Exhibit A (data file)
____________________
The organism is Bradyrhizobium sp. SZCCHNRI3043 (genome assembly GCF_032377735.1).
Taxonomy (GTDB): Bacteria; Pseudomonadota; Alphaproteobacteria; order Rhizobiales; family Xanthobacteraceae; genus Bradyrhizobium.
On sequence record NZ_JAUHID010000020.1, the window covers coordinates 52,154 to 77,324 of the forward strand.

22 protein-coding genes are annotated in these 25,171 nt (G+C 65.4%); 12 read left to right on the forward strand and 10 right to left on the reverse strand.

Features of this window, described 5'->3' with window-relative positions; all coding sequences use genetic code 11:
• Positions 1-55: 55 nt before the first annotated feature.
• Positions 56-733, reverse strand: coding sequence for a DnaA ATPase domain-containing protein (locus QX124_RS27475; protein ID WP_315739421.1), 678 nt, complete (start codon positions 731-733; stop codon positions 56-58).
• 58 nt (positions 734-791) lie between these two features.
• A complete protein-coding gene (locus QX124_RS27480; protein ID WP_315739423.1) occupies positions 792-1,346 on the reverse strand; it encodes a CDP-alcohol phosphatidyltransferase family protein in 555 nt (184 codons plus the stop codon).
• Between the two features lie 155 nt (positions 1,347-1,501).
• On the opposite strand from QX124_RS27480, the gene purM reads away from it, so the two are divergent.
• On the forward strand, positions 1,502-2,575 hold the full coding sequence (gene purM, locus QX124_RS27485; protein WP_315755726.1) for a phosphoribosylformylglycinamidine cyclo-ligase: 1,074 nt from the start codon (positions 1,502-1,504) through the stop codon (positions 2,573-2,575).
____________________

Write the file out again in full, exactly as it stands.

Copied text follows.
The organism is Bradyrhizobium sp. SZCCHNRI3043 (genome assembly GCF_032377735.1).
Taxonomy (GTDB): Bacteria; Pseudomonadota; Alphaproteobacteria; order Rhizobiales; family Xanthobacteraceae; genus Bradyrhizobium.
On sequence record NZ_JAUHID010000020.1, the window covers coordinates 52,154 to 77,324 of the forward strand.

22 protein-coding genes are annotated in these 25,171 nt (G+C 65.4%); 12 read left to right on the forward strand and 10 right to left on the reverse strand.

Features of this window, described 5'->3' with window-relative positions; all coding sequences use genetic code 11:
• Positions 1-55: 55 nt before the first annotated feature.
• Positions 56-733, reverse strand: coding sequence for a DnaA ATPase domain-containing protein (locus QX124_RS27475; protein ID WP_315739421.1), 678 nt, complete (start codon positions 731-733; stop codon positions 56-58).
• 58 nt (positions 734-791) lie between these two features.
• A complete protein-coding gene (locus QX124_RS27480; protein ID WP_315739423.1) occupies positions 792-1,346 on the reverse strand; it encodes a CDP-alcohol phosphatidyltransferase family protein in 555 nt (184 codons plus the stop codon).
• Between the two features lie 155 nt (positions 1,347-1,501).
• On the opposite strand from QX124_RS27480, the gene purM reads away from it, so the two are divergent.
• On the forward strand, positions 1,502-2,575 hold the full coding sequence (gene purM, locus QX124_RS27485; protein WP_315755726.1) for a phosphoribosylformylglycinamidine cyclo-ligase: 1,074 nt from the start codon (positions 1,502-1,504) through the stop codon (positions 2,573-2,575).